Public Enterprises minister Malusi Gigaba apologised to South Africans for last weeks power cuts.
JOHANESBURG - Home Affairs Minister Malusi Gigaba wants officials who deliberately frustrate the process of registering same sex marriages, to be called to account.
He&39;s met with the Lesbian Gay, Bisexual Transgender and Intersexed communities.
He&39;s set up a task team to look at how members can be assisted efficiently at Home Affairs offices.
Gigaba says the law may have to change.
Two years ago Johannesburg transgender woman, Nadia Swanepoel went on a hunger strike, to force Home Affairs to recognise that she is not a man.
Despite undergoing medical sex reassignment, she says Home Affairs refuses to give her an ID that reflects her new identity.
Swanepoel said, "They said they won&39;t do it because I haven&39;t undergone any surgical changes to my body."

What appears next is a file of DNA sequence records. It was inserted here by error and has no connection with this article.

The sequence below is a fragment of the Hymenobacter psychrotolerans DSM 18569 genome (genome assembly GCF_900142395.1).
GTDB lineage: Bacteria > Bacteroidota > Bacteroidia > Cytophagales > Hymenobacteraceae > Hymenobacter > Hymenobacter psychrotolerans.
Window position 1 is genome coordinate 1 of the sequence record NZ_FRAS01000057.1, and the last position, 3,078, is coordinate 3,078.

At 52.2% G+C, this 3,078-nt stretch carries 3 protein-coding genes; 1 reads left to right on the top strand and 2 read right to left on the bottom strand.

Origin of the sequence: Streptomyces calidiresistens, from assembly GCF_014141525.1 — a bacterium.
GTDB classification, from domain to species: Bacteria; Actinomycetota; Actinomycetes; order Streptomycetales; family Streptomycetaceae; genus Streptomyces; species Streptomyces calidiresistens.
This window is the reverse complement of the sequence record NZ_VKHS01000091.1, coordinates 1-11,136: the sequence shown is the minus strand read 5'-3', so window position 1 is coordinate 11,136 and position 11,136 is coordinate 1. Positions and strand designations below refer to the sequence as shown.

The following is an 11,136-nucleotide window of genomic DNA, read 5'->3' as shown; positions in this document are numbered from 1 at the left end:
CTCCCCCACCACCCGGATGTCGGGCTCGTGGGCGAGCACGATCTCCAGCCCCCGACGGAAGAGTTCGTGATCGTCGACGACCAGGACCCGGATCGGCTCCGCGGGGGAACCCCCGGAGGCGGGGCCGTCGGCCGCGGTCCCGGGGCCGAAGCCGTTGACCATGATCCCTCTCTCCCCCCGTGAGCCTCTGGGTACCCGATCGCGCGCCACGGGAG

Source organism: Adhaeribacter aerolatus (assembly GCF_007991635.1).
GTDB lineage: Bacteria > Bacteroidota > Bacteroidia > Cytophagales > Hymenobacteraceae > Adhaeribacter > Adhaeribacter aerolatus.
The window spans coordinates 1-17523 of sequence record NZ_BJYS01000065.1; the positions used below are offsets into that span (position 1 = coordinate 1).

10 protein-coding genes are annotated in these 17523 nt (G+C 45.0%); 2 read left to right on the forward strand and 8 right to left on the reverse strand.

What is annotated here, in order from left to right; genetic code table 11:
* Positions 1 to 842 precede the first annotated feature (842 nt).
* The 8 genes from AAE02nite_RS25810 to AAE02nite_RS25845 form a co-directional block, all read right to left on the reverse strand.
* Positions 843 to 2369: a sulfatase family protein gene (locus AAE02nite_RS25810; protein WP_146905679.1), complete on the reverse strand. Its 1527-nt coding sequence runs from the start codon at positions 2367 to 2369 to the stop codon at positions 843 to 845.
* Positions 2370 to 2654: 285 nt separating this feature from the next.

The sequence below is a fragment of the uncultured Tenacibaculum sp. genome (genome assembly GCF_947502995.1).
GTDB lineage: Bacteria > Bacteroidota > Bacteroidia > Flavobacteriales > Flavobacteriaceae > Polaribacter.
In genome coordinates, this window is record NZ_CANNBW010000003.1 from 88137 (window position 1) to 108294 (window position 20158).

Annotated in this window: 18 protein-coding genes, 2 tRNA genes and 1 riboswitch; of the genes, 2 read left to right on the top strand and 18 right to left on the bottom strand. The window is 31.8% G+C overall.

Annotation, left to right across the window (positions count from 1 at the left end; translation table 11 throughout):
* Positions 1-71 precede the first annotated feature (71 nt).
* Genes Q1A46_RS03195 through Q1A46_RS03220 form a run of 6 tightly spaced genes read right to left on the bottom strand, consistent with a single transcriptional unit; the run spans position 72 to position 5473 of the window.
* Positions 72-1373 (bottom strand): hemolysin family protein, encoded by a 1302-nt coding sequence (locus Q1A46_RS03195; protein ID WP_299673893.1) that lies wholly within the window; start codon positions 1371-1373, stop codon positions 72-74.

Joshua Sehoole of the IRANTI-ORG Activist Organisation said, “The inability of people to get the correct ID impacts on a whole array of rights to education, employment and freedom of movement."
The department admits that its systems need a revamp.
Gigaba also gave a stern warning to those officials who refuse to change their behaviour or perceptions.
"When people come to get married and officials ask them to provide proof that they are gay, what type of proof are you asking for? It’s a clear blatant malicious violation of laws and constitution itself so we need as the department to react in a manner that imposes penalty on wrong doing."
The department plans to also publish names of Home Affairs offices where same sex marriages can be registered.